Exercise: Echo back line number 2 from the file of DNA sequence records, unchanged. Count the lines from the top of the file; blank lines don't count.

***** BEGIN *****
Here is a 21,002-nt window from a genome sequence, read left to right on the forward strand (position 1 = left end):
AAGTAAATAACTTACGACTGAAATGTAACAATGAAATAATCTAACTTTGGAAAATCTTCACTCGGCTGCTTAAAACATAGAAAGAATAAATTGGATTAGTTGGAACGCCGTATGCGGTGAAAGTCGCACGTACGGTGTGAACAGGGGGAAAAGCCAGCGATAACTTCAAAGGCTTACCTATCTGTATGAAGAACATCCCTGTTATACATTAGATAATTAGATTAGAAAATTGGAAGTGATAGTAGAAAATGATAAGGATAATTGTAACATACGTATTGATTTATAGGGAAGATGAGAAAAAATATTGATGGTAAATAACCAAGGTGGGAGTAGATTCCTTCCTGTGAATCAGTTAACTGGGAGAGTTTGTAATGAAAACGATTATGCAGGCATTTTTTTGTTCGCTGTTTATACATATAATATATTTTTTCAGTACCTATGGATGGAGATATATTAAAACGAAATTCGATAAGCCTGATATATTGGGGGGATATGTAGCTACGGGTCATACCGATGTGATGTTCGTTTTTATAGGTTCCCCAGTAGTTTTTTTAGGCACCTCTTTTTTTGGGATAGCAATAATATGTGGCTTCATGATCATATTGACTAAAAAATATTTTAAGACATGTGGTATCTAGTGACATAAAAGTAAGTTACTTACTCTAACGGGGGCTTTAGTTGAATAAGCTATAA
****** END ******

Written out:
AAGTAAATAACTTACGACTGAAATGTAACAATGAAATAATCTAACTTTGGAAAATCTTCACTCGGCTGCTTAAAACATAGAAAGAATAAATTGGATTAGTTGGAACGCCGTATGCGGTGAAAGTCGCACGTACGGTGTGAACAGGGGGAAAAGCCAGCGATAACTTCAAAGGCTTACCTATCTGTATGAAGAACATCCCTGTTATACATTAGATAATTAGATTAGAAAATTGGAAGTGATAGTAGAAAATGATAAGGATAATTGTAACATACGTATTGATTTATAGGGAAGATGAGAAAAAATATTGATGGTAAATAACCAAGGTGGGAGTAGATTCCTTCCTGTGAATCAGTTAACTGGGAGAGTTTGTAATGAAAACGATTATGCAGGCATTTTTTTGTTCGCTGTTTATACATATAATATATTTTTTCAGTACCTATGGATGGAGATATATTAAAACGAAATTCGATAAGCCTGATATATTGGGGGGATATGTAGCTACGGGTCATACCGATGTGATGTTCGTTTTTATAGGTTCCCCAGTAGTTTTTTTAGGCACCTCTTTTTTTGGGATAGCAATAATATGTGGCTTCATGATCATATTGACTAAAAAATATTTTAAGACATGTGGTATCTAGTGACATAAAAGTAAGTTACTTACTCTAACGGGGGCTTTAGTTGAATAAGCTATAA